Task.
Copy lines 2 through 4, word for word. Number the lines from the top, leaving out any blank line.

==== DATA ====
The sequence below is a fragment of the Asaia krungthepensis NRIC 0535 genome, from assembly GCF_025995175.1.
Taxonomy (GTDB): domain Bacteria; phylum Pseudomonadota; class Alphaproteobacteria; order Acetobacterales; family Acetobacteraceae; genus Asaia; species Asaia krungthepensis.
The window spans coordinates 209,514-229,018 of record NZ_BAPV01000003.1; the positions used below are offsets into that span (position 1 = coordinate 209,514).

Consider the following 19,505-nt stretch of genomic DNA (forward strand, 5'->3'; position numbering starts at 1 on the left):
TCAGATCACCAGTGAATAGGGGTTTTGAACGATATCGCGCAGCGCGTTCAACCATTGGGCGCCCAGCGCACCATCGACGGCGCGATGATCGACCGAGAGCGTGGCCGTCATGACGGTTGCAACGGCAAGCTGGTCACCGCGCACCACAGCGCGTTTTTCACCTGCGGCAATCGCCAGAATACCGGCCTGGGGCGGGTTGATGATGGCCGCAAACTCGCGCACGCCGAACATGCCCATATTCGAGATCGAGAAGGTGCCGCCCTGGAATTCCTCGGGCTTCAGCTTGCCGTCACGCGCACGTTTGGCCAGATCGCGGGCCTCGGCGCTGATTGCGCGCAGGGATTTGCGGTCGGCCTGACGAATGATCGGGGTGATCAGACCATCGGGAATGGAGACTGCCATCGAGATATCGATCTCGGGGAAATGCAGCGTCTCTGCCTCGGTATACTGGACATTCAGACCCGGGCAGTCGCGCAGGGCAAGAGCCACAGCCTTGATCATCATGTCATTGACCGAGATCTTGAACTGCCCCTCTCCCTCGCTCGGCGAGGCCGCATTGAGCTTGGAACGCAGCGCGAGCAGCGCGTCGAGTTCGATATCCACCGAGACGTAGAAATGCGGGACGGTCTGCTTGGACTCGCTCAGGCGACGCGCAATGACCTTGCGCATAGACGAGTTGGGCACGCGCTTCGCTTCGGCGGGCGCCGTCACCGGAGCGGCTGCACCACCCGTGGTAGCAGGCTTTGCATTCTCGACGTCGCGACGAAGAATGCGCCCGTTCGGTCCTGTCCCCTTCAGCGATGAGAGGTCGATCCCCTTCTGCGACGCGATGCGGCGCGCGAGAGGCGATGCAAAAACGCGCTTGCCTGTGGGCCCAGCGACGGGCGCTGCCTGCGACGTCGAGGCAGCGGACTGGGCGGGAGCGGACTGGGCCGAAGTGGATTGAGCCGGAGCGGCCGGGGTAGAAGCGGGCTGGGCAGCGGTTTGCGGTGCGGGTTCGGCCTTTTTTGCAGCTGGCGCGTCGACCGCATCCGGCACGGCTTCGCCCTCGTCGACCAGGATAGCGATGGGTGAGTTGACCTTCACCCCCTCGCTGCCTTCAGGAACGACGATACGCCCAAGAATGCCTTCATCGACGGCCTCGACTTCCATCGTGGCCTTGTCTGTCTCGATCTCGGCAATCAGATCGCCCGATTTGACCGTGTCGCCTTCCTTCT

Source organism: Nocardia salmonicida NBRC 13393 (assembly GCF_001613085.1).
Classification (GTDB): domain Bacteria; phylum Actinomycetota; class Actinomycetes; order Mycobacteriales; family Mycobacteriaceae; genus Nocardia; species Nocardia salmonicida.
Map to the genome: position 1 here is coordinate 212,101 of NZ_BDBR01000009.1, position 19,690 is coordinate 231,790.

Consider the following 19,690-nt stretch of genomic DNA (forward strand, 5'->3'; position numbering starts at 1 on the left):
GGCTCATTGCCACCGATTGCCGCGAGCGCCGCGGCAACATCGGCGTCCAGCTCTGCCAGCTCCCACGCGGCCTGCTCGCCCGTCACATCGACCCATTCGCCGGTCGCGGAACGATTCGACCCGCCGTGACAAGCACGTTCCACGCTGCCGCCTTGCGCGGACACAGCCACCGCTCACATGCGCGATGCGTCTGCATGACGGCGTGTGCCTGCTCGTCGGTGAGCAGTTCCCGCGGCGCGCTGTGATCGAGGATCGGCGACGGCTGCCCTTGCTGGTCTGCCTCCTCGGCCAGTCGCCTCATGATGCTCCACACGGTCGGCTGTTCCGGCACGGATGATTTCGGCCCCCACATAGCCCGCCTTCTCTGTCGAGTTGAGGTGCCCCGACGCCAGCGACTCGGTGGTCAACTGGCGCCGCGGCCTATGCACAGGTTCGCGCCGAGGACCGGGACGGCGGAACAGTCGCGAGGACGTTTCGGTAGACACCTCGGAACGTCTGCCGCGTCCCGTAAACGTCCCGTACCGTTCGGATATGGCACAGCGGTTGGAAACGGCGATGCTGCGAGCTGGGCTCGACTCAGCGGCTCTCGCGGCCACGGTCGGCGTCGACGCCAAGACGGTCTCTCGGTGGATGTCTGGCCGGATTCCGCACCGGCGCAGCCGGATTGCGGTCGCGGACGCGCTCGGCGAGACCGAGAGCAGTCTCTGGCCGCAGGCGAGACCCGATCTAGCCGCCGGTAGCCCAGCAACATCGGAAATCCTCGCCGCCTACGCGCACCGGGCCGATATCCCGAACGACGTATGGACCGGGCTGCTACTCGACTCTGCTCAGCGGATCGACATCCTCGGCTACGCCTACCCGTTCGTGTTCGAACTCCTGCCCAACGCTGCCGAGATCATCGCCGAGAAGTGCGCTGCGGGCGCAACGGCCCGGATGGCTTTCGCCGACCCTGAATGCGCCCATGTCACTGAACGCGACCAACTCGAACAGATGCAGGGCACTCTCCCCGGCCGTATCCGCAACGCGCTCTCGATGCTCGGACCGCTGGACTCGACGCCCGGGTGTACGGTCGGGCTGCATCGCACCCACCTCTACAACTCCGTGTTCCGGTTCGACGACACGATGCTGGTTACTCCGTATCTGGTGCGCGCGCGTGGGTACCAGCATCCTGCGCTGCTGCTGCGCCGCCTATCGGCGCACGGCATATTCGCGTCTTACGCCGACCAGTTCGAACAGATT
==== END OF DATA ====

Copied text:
Taxonomy (GTDB): domain Bacteria; phylum Pseudomonadota; class Alphaproteobacteria; order Acetobacterales; family Acetobacteraceae; genus Asaia; species Asaia krungthepensis.
The window spans coordinates 209,514-229,018 of record NZ_BAPV01000003.1; the positions used below are offsets into that span (position 1 = coordinate 209,514).

Consider the following 19,505-nt stretch of genomic DNA (forward strand, 5'->3'; position numbering starts at 1 on the left):